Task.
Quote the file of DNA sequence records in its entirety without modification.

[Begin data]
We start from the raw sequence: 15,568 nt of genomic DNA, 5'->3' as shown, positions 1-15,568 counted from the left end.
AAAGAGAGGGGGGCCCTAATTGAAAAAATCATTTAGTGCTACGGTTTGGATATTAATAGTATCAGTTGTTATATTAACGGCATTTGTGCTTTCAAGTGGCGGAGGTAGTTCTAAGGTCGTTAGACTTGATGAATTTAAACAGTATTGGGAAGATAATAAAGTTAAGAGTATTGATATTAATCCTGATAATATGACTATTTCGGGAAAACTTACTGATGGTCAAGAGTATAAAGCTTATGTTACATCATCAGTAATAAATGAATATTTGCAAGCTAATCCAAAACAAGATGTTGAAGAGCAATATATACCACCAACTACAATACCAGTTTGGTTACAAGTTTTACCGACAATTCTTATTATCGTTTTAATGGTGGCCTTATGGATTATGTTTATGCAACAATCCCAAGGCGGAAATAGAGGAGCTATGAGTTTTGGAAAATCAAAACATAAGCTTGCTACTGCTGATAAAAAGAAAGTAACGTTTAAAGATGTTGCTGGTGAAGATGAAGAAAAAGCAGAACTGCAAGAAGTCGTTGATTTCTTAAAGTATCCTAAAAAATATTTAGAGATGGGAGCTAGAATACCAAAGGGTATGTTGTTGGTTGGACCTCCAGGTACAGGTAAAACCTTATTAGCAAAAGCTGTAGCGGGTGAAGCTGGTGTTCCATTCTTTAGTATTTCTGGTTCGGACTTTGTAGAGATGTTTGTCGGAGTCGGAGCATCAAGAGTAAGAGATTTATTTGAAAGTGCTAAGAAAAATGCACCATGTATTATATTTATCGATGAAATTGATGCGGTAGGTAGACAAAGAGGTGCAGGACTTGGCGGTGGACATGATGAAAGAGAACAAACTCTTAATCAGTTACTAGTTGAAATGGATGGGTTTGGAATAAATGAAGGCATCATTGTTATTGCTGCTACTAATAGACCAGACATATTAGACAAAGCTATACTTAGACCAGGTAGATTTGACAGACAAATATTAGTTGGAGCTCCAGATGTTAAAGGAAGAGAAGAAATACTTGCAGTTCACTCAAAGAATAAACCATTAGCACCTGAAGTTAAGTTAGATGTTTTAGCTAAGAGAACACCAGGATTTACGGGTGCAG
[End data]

We start from the raw sequence: 15,568 nt of genomic DNA, 5'->3' as shown, positions 1-15,568 counted from the left end.
AAAGAGAGGGGGGCCCTAATTGAAAAAATCATTTAGTGCTACGGTTTGGATATTAATAGTATCAGTTGTTATATTAACGGCATTTGTGCTTTCAAGTGGCGGAGGTAGTTCTAAGGTCGTTAGACTTGATGAATTTAAACAGTATTGGGAAGATAATAAAGTTAAGAGTATTGATATTAATCCTGATAATATGACTATTTCGGGAAAACTTACTGATGGTCAAGAGTATAAAGCTTATGTTACATCATCAGTAATAAATGAATATTTGCAAGCTAATCCAAAACAAGATGTTGAAGAGCAATATATACCACCAACTACAATACCAGTTTGGTTACAAGTTTTACCGACAATTCTTATTATCGTTTTAATGGTGGCCTTATGGATTATGTTTATGCAACAATCCCAAGGCGGAAATAGAGGAGCTATGAGTTTTGGAAAATCAAAACATAAGCTTGCTACTGCTGATAAAAAGAAAGTAACGTTTAAAGATGTTGCTGGTGAAGATGAAGAAAAAGCAGAACTGCAAGAAGTCGTTGATTTCTTAAAGTATCCTAAAAAATATTTAGAGATGGGAGCTAGAATACCAAAGGGTATGTTGTTGGTTGGACCTCCAGGTACAGGTAAAACCTTATTAGCAAAAGCTGTAGCGGGTGAAGCTGGTGTTCCATTCTTTAGTATTTCTGGTTCGGACTTTGTAGAGATGTTTGTCGGAGTCGGAGCATCAAGAGTAAGAGATTTATTTGAAAGTGCTAAGAAAAATGCACCATGTATTATATTTATCGATGAAATTGATGCGGTAGGTAGACAAAGAGGTGCAGGACTTGGCGGTGGACATGATGAAAGAGAACAAACTCTTAATCAGTTACTAGTTGAAATGGATGGGTTTGGAATAAATGAAGGCATCATTGTTATTGCTGCTACTAATAGACCAGACATATTAGACAAAGCTATACTTAGACCAGGTAGATTTGACAGACAAATATTAGTTGGAGCTCCAGATGTTAAAGGAAGAGAAGAAATACTTGCAGTTCACTCAAAGAATAAACCATTAGCACCTGAAGTTAAGTTAGATGTTTTAGCTAAGAGAACACCAGGATTTACGGGTGCAG